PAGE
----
“… and they were taking note of him as being the one who used to sit at the Beautiful Gate of the temple to beg alms, and they were filled with wonder and amazement at what happened to him.”
Whenever God moves, it is not a small, uneventful event, but always a source of wonder and amazement.
The moment Peter held the man’s hand and raised him, he was changed from lame to whole. Everything was changed: the man, his family and those who knew him.
This would be a day to remember, a day when God through Peter spoke a word, “…in the name of Jesus Christ of Nazareth, walk,” and a man’s world was totally altered, a city was turned on its head. God’s normal is to amaze man. Man’s normal is to be amazed at God.
Peter does not allow the flurry of attention to stay on him. He is quick to dispel the notion that it is his doing, immediately giving the credit and the glory where it belongs. He will not and cannot take the credit for what belongs to God.
When we take the glory that is due to God, we are moving into dishonor and self-idolatry, making God a peripheral figure in the event.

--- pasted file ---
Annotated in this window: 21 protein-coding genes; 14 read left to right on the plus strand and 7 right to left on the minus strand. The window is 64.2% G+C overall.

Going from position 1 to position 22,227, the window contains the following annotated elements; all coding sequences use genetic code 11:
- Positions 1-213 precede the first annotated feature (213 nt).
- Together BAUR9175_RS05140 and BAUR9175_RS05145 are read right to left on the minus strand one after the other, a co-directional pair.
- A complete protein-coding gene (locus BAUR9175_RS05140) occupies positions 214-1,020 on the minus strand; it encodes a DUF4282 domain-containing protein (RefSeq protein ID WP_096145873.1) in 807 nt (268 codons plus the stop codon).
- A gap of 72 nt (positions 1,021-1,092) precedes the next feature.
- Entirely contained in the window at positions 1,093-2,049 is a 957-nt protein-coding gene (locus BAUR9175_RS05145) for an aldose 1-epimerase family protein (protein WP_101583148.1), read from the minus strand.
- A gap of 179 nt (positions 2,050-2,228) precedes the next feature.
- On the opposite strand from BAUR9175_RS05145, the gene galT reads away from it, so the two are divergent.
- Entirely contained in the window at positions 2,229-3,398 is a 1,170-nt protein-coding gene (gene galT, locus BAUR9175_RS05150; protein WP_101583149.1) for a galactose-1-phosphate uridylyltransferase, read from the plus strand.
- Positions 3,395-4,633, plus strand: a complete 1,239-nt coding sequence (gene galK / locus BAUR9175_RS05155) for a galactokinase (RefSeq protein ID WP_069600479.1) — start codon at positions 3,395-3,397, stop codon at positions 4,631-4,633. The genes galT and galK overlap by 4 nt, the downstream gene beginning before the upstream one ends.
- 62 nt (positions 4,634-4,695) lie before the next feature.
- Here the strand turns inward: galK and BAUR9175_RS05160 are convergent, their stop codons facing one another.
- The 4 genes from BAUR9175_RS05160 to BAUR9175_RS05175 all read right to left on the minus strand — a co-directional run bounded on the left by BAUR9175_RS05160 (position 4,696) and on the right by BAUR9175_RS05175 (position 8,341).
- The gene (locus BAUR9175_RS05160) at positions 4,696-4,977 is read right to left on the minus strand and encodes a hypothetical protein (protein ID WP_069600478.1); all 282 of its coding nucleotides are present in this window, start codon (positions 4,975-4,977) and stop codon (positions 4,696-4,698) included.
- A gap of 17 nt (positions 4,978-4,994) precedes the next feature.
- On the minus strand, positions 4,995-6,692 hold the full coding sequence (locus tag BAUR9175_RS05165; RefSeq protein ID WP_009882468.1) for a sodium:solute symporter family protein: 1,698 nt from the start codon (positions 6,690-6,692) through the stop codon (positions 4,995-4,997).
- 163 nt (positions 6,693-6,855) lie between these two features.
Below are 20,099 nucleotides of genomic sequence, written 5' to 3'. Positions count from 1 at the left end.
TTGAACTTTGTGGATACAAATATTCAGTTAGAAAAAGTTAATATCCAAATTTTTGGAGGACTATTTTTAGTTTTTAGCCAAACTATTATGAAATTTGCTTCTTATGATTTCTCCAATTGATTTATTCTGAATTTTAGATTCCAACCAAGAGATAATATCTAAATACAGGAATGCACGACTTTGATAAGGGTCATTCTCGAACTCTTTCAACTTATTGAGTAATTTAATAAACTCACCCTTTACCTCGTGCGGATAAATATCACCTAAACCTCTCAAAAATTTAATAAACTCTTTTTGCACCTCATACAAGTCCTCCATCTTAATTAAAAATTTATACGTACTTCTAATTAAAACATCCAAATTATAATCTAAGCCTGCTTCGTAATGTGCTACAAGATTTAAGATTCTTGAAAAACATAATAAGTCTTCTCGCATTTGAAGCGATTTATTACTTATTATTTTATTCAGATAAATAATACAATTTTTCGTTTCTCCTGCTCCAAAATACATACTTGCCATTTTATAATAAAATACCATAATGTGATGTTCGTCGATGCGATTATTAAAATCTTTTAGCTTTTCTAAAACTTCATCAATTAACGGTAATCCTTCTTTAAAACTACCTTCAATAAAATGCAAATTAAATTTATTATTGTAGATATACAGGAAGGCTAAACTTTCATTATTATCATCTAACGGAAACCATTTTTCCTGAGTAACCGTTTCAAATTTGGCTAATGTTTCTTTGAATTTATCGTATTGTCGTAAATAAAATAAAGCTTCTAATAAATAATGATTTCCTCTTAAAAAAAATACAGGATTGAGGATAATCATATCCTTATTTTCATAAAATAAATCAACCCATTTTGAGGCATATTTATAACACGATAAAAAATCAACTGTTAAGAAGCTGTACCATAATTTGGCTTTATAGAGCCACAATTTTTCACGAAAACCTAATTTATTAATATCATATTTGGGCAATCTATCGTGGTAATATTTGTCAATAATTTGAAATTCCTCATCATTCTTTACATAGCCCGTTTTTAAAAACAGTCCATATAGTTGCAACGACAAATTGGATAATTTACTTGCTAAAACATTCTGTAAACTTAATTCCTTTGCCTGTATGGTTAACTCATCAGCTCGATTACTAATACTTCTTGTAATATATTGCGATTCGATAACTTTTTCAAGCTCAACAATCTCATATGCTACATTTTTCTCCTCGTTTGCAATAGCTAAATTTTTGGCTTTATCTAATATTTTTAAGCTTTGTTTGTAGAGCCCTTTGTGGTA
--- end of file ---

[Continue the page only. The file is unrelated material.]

Peter immediately points to Jesus. And immediately gets into trouble with the authorities.
In the middle of a revival, confrontation came. It always seems to do so. The religious response was, “We must nip this in the bud.”
“They all came; the priest, the commander of the temple guard, and the Sadducees, and they were angry. They were teaching about Jesus and the resurrection of the dead. “So they seized them and put them in jail...”
Whatever form “jail” takes, (spiritual, mental, emotional or physical,) it is meant to separate, silence or limit us. But God will not be stopped.